Florida's Scott Defends Rejection of Rail Funds as LaHood Cries `Baloney'

Florida Governor Rick Scott, defending his rejection of $2.4 billion from the Obama administration for a high-speed rail project, said the program would have been a bad deal for taxpayers.

Transportation Secretary Ray LaHood rejected Scott’s criticism as “baloney.”

Scott, facing objections from Democrats and fellow Republicans in his state for nixing the planned Tampa-to-Orlando rail line this month, said such projects historically cost more to build than budgeted and lose money once in operation.

“I don’t want our taxpayers to fund that,” Scott said in an interview on Bloomberg Television’s “Political Capital with Al Hunt,” airing this weekend. He said he didn’t need to review bids from private businesses that said they would cover any potential overruns.

“It was never going to happen,” Scott said, adding that the state would have had to repay the $2.4 billion if the program failed.

LaHood, in an interview at the Bloomberg News Washington bureau, said of Scott, “He doesn’t know what he’s talking about.”

“I don’t know of anybody else except for the governor who thinks that this would be a bad deal,” LaHood, a Republican and former member of Congress from Illinois, said later on Bloomberg Television. The project “would have put an enormous number of Floridians to work. It would have helped people that are unemployed. It would have helped the economy. So he’s the lone ranger on this.”

Photographer: Joe Raedle/Getty Images

Florida Governor Rick Scott. Close

Florida Governor Rick Scott.

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Photographer: Joe Raedle/Getty Images

Florida Governor Rick Scott.

‘What’s Changed?’

Scott, 58, in Washington for a weekend meeting of the National Governors Association, criticized President Barack Obama’s performance, saying he hasn’t shifted toward the center since the November elections cost Democrats control of the House and shrank their Senate majority.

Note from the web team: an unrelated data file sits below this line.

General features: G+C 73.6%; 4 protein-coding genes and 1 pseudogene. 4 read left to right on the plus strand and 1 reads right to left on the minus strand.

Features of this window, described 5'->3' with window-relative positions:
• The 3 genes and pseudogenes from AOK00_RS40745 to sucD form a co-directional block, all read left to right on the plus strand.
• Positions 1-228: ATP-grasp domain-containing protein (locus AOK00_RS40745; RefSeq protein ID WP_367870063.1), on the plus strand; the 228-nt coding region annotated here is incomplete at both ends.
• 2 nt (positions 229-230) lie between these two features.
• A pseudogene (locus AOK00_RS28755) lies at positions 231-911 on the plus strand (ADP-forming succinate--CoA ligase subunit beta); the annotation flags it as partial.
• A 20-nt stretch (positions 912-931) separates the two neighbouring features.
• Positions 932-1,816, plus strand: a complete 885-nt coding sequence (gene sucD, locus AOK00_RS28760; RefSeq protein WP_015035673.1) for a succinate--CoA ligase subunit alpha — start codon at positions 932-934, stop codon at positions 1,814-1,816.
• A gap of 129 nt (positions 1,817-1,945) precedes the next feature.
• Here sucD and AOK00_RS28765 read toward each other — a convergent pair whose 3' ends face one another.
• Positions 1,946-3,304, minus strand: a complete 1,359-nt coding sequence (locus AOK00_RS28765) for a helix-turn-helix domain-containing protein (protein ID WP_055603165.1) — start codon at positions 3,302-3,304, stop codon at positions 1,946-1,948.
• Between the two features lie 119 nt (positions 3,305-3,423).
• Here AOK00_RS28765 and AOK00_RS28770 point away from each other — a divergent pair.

“What’s changed?” Scott said. “We still have ridiculously high taxes. We’re walking into a $1.6 trillion deficit.”

“He should be cutting corporate taxes,” the governor said. “He needs to reduce -- dramatically reduce -- spending.”

Scott, elected last fall with Tea Party support, referred to the high-speed rail project on his Twitter page as “ObamaRail” and “ObamaTrain,” echoing the “Obamacare” nickname opponents have given to the health-care overhaul enacted last year.

The administration is trying to dictate “basically how we run our state,” Scott said in the Bloomberg bureau interview. He also said Florida “can’t afford Obamacare.”

Scott also took Republican governors’ side in a widening dispute with public employees over curbing their unionization rights and benefits during a budget crunch.

Public Employee Pensions

He said Florida would be better off if public employees couldn’t form unions and that it’s unfair to taxpayers that state workers don’t contribute to their pensions.

While Florida’s constitution grants state workers the right to unionize and bargain for workplace rights, Scott said, “It’d be great to be able to change it.”

“Our state workers don’t pay for anything into their pension plan. And we can’t afford that -- it’s not fair to taxpayers,” Scott said. “If you didn’t have collective bargaining, would it be better for the state? Absolutely.”

Wisconsin Governor Scott Walker and Ohio Governor John Kasich, Republicans who have sought to limit state workers’ union organizing rights, are “absolutely doing the right thing,” Scott said.

Scott is the third Republican governor to reject funding for high-speed rail, one of Obama’s top priorities. Walker and Kasich rejected funds from $8 billion in high-speed rail grants in the 2009 economic stimulus plan.

Scott’s announcement Feb. 16 that he was refusing the money canceled the first new project in the $53 billion high-speed rail plan Obama presented in his 2012 budget two days earlier.

In the interview today, Scott said an existing high-speed rail line between Miami and West Palm Beach costs $65 million a year to operate and that fares cover only $10 million. Construction cost overruns on the proposed Tampa-Orlando line might have been $3 billion, he said.

LaHood said of Scott’s criticism: ’’I don’t know of another person in Florida that agrees with that. I don’t know of another economist, another person that’s looked at the plans in Florida. A lot of smart people have put these plans together. There would have been no financial liability or responsibility to the taxpayers of Florida.’’

To contact the reporter on this story: Julie Hirschfeld Davis in Washington at   or Jdavis159@bloomberg.net.

To contact the editor responsible for this story: Mark Silva at msilva@bloomberg.net

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